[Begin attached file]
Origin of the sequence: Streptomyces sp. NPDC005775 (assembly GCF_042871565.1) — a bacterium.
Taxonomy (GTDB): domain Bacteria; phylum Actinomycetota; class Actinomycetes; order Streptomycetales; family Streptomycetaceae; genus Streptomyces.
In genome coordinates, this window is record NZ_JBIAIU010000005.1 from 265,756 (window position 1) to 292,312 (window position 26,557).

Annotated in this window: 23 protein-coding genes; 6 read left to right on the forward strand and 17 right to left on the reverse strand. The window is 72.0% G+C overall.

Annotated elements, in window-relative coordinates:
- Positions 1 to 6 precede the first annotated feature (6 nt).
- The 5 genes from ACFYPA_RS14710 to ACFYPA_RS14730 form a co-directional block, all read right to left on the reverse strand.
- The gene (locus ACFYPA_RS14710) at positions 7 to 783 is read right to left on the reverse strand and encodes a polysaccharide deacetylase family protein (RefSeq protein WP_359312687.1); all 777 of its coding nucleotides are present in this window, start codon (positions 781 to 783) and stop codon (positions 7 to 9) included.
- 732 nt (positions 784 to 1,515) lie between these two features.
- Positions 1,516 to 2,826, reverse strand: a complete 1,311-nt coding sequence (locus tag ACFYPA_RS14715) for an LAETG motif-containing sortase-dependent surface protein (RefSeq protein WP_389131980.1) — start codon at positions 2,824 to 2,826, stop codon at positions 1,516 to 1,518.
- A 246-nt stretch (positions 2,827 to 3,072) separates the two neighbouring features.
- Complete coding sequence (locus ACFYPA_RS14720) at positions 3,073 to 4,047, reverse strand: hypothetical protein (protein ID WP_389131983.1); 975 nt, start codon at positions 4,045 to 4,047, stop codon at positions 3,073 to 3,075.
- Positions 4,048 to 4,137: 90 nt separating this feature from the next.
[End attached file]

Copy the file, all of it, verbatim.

Origin of the sequence: Streptomyces sp. NPDC005775 (assembly GCF_042871565.1) — a bacterium.
Taxonomy (GTDB): domain Bacteria; phylum Actinomycetota; class Actinomycetes; order Streptomycetales; family Streptomycetaceae; genus Streptomyces.
In genome coordinates, this window is record NZ_JBIAIU010000005.1 from 265,756 (window position 1) to 292,312 (window position 26,557).

Annotated in this window: 23 protein-coding genes; 6 read left to right on the forward strand and 17 right to left on the reverse strand. The window is 72.0% G+C overall.

Annotated elements, in window-relative coordinates:
- Positions 1 to 6 precede the first annotated feature (6 nt).
- The 5 genes from ACFYPA_RS14710 to ACFYPA_RS14730 form a co-directional block, all read right to left on the reverse strand.
- The gene (locus ACFYPA_RS14710) at positions 7 to 783 is read right to left on the reverse strand and encodes a polysaccharide deacetylase family protein (RefSeq protein WP_359312687.1); all 777 of its coding nucleotides are present in this window, start codon (positions 781 to 783) and stop codon (positions 7 to 9) included.
- 732 nt (positions 784 to 1,515) lie between these two features.
- Positions 1,516 to 2,826, reverse strand: a complete 1,311-nt coding sequence (locus tag ACFYPA_RS14715) for an LAETG motif-containing sortase-dependent surface protein (RefSeq protein WP_389131980.1) — start codon at positions 2,824 to 2,826, stop codon at positions 1,516 to 1,518.
- A 246-nt stretch (positions 2,827 to 3,072) separates the two neighbouring features.
- Complete coding sequence (locus ACFYPA_RS14720) at positions 3,073 to 4,047, reverse strand: hypothetical protein (protein ID WP_389131983.1); 975 nt, start codon at positions 4,045 to 4,047, stop codon at positions 3,073 to 3,075.
- Positions 4,048 to 4,137: 90 nt separating this feature from the next.